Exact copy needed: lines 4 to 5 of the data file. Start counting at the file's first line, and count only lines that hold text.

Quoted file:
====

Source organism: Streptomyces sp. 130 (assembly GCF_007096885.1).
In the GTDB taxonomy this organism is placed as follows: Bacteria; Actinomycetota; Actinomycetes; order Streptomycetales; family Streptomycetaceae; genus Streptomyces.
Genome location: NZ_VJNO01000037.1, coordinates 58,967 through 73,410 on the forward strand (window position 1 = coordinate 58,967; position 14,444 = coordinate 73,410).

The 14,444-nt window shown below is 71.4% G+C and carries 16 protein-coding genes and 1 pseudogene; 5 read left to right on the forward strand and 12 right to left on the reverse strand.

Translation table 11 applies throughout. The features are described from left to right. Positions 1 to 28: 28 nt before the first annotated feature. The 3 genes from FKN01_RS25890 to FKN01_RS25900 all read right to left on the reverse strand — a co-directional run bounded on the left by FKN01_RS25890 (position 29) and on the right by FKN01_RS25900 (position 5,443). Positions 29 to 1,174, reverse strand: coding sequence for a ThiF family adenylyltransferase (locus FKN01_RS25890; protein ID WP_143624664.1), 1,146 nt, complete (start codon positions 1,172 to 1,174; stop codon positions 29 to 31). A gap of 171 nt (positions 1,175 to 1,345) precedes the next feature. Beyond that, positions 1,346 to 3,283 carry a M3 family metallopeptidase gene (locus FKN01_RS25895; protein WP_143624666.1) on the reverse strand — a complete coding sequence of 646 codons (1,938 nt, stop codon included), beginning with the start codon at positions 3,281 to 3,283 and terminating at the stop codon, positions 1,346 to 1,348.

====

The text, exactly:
The 14,444-nt window shown below is 71.4% G+C and carries 16 protein-coding genes and 1 pseudogene; 5 read left to right on the forward strand and 12 right to left on the reverse strand.

Translation table 11 applies throughout. The features are described from left to right. Positions 1 to 28: 28 nt before the first annotated feature. The 3 genes from FKN01_RS25890 to FKN01_RS25900 all read right to left on the reverse strand — a co-directional run bounded on the left by FKN01_RS25890 (position 29) and on the right by FKN01_RS25900 (position 5,443). Positions 29 to 1,174, reverse strand: coding sequence for a ThiF family adenylyltransferase (locus FKN01_RS25890; protein ID WP_143624664.1), 1,146 nt, complete (start codon positions 1,172 to 1,174; stop codon positions 29 to 31). A gap of 171 nt (positions 1,175 to 1,345) precedes the next feature. Beyond that, positions 1,346 to 3,283 carry a M3 family metallopeptidase gene (locus FKN01_RS25895; protein WP_143624666.1) on the reverse strand — a complete coding sequence of 646 codons (1,938 nt, stop codon included), beginning with the start codon at positions 3,281 to 3,283 and terminating at the stop codon, positions 1,346 to 1,348.